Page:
The 2013 season ended in brutal fashion for the Reds, as they lost the National League Wild Card Game to a division rival. The offseason wasn’t much better, as they saw one of their best hitters and most consistent pitchers (even if he is flatly average) leave town. They were replaced by internal options who have good upside, but have yet to prove themselves over the course of a full season. They’ll need to hit the ground running, as anything short of a return to the playoffs will be a disappointment in the Queen City.
- CF Billy Hamilton
- 3B Todd Frazier
- 1B Joey Votto
- 2B Brandon Phillips
- RF Jay Bruce
- LF Ryan Ludwick
- SS Zack Cozart
- C Devin Mesoraco
The Reds head into 2014 with only two of their three high-end left-handed bats from last season, with Shin-Soo Choo having moved on to Texas. The lineup overall looks squarely average with the potential for slightly more if the right-handed hitters that augment Votto and Bruce can step up their games. Billy Hamilton could potentially win a category for you, or he could end up back in Triple-A before Memorial Day. Brandon Phillips will try to avoid Father Time from hitting the accelerator once again, but second basemen don’t often age gracefully. Todd Frazier could be his 2012 self again, Devin Mesoraco could live up to his prospect hype and Zack Cozart could… well, maybe he can hit some dingers without killing you in a deeper league. It’s not exactly awe-inspiring.
If Heisey doesn’t win the left field job, which appears unlikely at this point, he becomes the most interesting fantasy option off the bench. He has power than can overcome his batting average issues. The other name to remember of Brayan Pena—Mesoraco is no lock to keep the starting job that his prospect status has given him. If Pena were to wriggle the playing time away from him, he could be this year’s Dioner Navarro. Everyone else can be pretty safely ignored.
Still one of the strongest rotations in the National League, the Reds are led by a three-headed monster of Latos, Bailey, and Cueto. Latos has continued to show that he was no Petco Park creation in his San Diego days, and he’s averaged 210 innings over the past two seasons. Bailey is better than you think, but more about that later on. Cueto has continued to be very good when healthy, but missed a lot of time in 2013 and his durability is in question. Cingrani is worse than you think, but (again) more about that later. Leake is a solid deep-league option, but is unlikely to strike out enough batters to be more than a streaming option in shallow formats.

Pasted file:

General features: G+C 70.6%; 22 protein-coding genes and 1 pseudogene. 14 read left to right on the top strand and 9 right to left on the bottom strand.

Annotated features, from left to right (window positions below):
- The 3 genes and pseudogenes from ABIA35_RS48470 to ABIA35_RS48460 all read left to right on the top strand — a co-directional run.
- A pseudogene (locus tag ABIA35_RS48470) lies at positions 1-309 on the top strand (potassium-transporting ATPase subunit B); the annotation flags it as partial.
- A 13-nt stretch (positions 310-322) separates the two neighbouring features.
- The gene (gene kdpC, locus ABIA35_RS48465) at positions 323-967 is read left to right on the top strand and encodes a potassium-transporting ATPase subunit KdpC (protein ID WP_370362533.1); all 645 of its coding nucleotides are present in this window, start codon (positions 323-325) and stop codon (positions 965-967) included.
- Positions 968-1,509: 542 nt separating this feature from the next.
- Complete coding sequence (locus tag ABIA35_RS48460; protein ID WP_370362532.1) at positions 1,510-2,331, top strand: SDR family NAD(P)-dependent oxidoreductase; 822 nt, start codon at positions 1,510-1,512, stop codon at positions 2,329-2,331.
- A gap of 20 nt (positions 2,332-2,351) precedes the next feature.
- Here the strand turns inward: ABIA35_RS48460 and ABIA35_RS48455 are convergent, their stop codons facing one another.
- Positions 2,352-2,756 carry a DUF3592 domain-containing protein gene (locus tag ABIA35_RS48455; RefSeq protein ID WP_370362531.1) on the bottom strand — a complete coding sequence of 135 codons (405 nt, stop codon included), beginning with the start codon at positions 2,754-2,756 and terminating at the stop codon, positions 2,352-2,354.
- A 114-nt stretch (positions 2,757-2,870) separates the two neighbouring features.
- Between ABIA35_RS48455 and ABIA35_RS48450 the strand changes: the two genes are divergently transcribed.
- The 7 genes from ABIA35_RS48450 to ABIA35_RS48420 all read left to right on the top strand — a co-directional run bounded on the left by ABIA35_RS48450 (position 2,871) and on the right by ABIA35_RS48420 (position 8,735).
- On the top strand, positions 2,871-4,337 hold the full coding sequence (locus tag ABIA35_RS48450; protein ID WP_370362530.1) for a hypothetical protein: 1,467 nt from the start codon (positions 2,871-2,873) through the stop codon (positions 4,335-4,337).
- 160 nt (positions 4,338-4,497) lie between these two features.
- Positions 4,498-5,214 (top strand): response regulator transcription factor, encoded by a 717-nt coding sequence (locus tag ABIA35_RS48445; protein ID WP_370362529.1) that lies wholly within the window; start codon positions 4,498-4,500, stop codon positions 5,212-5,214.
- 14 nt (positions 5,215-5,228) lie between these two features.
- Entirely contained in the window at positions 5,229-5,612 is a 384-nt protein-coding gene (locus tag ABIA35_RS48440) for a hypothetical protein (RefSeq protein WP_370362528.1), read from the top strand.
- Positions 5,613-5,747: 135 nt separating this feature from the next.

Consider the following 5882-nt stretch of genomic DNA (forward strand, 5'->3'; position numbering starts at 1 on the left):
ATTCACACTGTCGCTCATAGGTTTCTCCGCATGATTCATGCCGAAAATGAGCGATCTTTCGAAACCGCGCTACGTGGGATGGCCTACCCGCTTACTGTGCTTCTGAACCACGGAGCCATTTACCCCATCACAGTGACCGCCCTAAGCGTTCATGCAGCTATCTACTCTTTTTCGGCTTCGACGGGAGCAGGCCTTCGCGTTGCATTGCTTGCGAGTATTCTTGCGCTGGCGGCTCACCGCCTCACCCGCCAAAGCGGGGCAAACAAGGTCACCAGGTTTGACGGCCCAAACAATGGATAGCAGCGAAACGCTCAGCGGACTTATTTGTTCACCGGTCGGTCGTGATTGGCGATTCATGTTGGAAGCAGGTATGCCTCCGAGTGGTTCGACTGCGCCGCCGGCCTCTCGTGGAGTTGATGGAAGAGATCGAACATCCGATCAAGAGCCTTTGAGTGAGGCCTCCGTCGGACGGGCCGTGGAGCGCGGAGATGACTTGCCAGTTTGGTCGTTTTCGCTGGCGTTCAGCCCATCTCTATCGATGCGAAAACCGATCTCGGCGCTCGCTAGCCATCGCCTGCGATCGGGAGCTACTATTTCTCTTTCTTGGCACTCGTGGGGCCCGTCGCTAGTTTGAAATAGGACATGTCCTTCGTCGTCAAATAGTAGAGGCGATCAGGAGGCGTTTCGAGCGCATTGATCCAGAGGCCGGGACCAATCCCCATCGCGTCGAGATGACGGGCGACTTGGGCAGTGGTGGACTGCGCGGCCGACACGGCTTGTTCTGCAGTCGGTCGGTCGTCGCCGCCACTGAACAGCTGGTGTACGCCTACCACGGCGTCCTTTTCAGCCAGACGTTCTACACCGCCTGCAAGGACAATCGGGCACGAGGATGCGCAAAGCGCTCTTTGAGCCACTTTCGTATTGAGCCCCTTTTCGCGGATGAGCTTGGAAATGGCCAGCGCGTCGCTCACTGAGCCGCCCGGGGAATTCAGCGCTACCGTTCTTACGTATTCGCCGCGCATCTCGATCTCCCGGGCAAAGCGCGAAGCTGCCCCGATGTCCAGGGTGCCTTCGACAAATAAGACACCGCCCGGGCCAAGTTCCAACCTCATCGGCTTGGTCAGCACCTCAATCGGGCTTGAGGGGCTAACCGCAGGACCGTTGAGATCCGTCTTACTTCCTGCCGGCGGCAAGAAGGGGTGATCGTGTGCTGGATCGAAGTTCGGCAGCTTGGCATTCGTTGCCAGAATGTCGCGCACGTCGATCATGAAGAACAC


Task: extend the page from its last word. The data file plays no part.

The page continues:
The bullpen really isn’t of much interest here, at least as far as curiosity goes. Chapman is the guy and he’s fantastic. Hoover and Marshall probably could do the job in their absence (and Hoover would likely get the first shot), but neither is worth speculating on at this point.
Center Field: Billy Hamilton vs. His own limitations in the harsh face of stardom
The risks and rewards for Hamilton in fantasy have been well documented at this point, but the fact is that if he stays on the major-league roster the entire season, he’ll be a top-50 fantasy player—and likely pretty easily. There’s no great option for the Reds in center if Hamilton doesn’t work out, as it’s likely some combination of Skip Schumaker and Chris Heisey if they fill the spot internally. Needless to say, they’ll give him every opportunity to run with this job.
Left Field: Ryan Ludwick vs. Chris Heisey
This isn’t a battle that matters much for shallow leagues, but deep leaguers need to pay attention here. Both players have enough power to hit more than 20 bombs in Great American Ball Park, and that’s nothing to shake your head at. Ludwick has the inside track, as he’s the incumbent and has a higher salary, but don’t discount Heisey, who continues to show impressive power in limited playing time (nine homers in 224 at bats in 2013).
Player to Target: Homer Bailey
It’s partially the market and it’s partially the extended period of not living up to his intense prospect hype, but Bailey continues to be one of the most underrated starting pitchers in baseball. He’s thrown more than 200 innings in each of the last two seasons with a decreasing ERA, decreasing WHIP, and increasing strikeout rate. Oh, and that is also backed with a 1.5 mile per hour jump in fastball velocity. He’s a top-20 starting pitcher for 2014, and it’s only a matter of time before the secret is out.
Player to Avoid: Tony Cingrani
Cingrani was a great story in 2013, but he’s going to need more than just a fastball that he throws 81.9 percent of the time. I mentioned this in Baseball Prospectus 2014 (which you should really buy if you haven’t already), but over the last 10 years, pitchers who have thrown at least 100 innings with more than an 80 percent fastball rate have a collective 15 percent strikeout rate. That’s barely more than half of Cingrani’s 28.4 percent rate from 2013. Don’t be surprised if that number decreases significantly for 2014.
Chris Nelson Logan Ondrusek
If you’ve listened to the TINO podcast, you know why I really want to pick Chris Nelson as my sleeper here. But while I’m admittedly a sucker for him, I’m also not an idiot. Ondrusek, on the other hand, finally pitched like someone worthy of his intimidating presence in the second half of 2013. The stat line was good, with a 3.03 ERA, 1.22 WHIP, and 35 strikeouts in 32 2/3 innings, but his velocity was even better—averaging nearly 95 mph (1.5 mph higher than his previous career average). While he’s unlikely to see any saves, barring an Aroldis Chapman injury, he could hold sneaky value in NL-only leagues.
Thank you for reading
This is a free article. If you enjoyed it, consider subscribing to Baseball Prospectus. Subscriptions support ongoing public baseball research and analysis in an increasingly proprietary environment.Subscribe now